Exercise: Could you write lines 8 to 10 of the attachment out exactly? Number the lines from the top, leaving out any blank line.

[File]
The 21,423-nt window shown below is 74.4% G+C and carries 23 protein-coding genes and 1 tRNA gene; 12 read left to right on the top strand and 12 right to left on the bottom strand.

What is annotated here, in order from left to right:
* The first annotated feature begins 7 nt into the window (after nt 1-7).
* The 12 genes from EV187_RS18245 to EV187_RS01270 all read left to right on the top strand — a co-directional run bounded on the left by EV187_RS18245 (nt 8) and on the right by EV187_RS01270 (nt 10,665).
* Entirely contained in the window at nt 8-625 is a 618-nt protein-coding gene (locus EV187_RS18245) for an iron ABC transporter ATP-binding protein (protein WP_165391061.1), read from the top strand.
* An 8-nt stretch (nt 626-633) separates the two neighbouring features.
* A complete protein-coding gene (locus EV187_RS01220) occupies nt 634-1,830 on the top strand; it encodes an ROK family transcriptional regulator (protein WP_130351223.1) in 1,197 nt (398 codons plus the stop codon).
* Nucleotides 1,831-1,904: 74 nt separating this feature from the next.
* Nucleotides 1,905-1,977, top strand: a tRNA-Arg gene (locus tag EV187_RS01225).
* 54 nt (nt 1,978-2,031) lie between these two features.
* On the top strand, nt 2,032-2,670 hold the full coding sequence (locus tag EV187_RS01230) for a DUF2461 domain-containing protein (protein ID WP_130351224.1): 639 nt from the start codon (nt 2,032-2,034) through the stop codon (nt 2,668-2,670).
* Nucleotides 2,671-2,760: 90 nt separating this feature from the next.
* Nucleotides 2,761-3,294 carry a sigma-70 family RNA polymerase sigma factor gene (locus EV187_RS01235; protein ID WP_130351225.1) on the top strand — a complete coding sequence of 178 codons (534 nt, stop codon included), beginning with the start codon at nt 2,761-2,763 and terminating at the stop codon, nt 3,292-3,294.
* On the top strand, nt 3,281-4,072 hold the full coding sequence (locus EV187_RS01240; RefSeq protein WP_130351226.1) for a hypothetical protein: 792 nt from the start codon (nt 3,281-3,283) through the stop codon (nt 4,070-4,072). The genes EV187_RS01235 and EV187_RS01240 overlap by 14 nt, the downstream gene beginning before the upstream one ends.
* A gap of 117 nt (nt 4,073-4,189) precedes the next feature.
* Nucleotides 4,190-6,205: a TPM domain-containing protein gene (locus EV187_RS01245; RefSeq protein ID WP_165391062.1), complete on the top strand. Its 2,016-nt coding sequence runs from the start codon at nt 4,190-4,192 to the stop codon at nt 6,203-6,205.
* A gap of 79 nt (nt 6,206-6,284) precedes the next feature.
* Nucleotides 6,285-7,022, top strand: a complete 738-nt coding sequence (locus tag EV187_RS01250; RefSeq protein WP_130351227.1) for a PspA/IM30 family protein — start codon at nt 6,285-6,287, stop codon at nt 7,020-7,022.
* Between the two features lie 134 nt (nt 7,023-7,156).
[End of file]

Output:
* Nucleotides 1,831-1,904: 74 nt separating this feature from the next.
* Nucleotides 1,905-1,977, top strand: a tRNA-Arg gene (locus tag EV187_RS01225).
* 54 nt (nt 1,978-2,031) lie between these two features.